In 1988, the Intergovernmental Panel on Climate Change (IPCC) was established. One of its important missions was to evaluate the existing scientific research about every five years and release an authoritative statement on climate change. It was supposed to establish a scientific consensus on climate issues and provide the scientific basis for policymaking. The IPCC’s report often encloses a list of thousands of first authors, co-authors, and reviewers. Hence the conclusions in the IPCC reports are often described as the consensus of thousands of the world’s top scientists.
In 1992, the United Nations Framework Convention on Climate Change (UNFCCC) stated that its goal was to achieve stabilization of greenhouse gas concentrations in the atmosphere at a level that would prevent dangerous anthropogenic interference with the climate system. One must note that it was already assumed that climate change was caused by humans and was dangerous. Later on, the IPCC was tasked with identifying human influences on climate, dangerous environmental and socio-economic impacts of climate change.
When the UNFCCC assumes that people are the culprits of dangerous climate change, it has restricted the direction of what the IPCC should identify. Also, if climate change wasn’t dangerous or wasn’t caused solely by industry, then policymaking wouldn’t be needed, and there would be no reason for the IPCC to exist. Such conflicts of interest also restricted the focus of the IPCC’s inquiry.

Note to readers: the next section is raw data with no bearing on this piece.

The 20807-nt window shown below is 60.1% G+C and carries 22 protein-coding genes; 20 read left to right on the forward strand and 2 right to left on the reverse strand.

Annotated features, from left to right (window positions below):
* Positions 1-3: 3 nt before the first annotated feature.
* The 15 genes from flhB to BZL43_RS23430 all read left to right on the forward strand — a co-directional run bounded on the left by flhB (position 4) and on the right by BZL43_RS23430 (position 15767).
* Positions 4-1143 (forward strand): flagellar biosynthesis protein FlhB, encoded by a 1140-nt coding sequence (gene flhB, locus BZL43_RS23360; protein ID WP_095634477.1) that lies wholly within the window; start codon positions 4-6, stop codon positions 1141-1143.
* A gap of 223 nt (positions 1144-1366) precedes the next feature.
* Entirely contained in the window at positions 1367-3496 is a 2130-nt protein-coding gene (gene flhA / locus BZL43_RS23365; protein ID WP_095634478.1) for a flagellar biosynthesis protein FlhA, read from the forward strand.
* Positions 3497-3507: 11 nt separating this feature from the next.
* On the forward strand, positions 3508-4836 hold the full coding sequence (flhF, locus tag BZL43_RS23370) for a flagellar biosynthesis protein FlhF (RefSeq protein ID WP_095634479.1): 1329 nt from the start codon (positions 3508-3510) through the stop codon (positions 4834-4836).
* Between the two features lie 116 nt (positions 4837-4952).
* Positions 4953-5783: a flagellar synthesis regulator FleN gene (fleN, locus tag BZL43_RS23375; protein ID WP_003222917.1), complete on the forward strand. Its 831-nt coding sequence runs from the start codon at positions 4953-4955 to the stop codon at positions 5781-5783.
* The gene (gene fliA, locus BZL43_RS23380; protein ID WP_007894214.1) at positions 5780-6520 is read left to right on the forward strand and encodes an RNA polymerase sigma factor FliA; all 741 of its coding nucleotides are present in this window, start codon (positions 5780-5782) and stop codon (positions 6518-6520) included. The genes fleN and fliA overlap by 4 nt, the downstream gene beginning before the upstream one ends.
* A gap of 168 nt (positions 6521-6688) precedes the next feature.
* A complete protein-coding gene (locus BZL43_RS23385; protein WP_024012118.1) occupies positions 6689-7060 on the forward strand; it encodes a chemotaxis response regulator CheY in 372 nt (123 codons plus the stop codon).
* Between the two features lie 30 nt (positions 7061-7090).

IPCC Reports Removed Statements of Uncertainty
Right before the IPCC released its Second Assessment Report in 1995, Dr. Frederick Seitz, a world-renowned physicist, former president of the National Academy of Sciences, and president of New York’s Rockefeller University, obtained a copy of the report. Seitz later discovered that the content in the report was largely altered after it passed scientific review and before it was sent for print. All of the uncertainties of human activities about climate change were deleted.
Seitz’s article in The Wall Street Journal stated: “In my more than 60 years as a member of the American scientific community, … I have never witnessed a more disturbing corruption of the peer-review process than the events that led to this IPCC report.”
The deleted statements include the following:
“None of the studies cited above has shown clear evidence that we can attribute the observed climate changes to the specific cause of increases in greenhouse gases.”
“No study to date has positively attributed all or part of the climate change observed to date to anthropogenic man-made causes.”
“Any claims of positive detection of significant climate change are likely to remain controversial until uncertainties in the total natural variability of the climate system are reduced.”